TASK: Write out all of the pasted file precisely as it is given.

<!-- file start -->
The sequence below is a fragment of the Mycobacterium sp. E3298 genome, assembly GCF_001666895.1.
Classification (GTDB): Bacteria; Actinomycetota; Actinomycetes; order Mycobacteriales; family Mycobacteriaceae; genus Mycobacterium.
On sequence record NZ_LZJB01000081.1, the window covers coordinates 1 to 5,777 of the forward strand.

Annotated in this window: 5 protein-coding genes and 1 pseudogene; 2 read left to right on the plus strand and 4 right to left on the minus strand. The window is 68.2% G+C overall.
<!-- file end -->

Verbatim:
The sequence below is a fragment of the Mycobacterium sp. E3298 genome, assembly GCF_001666895.1.
Classification (GTDB): Bacteria; Actinomycetota; Actinomycetes; order Mycobacteriales; family Mycobacteriaceae; genus Mycobacterium.
On sequence record NZ_LZJB01000081.1, the window covers coordinates 1 to 5,777 of the forward strand.

Annotated in this window: 5 protein-coding genes and 1 pseudogene; 2 read left to right on the plus strand and 4 right to left on the minus strand. The window is 68.2% G+C overall.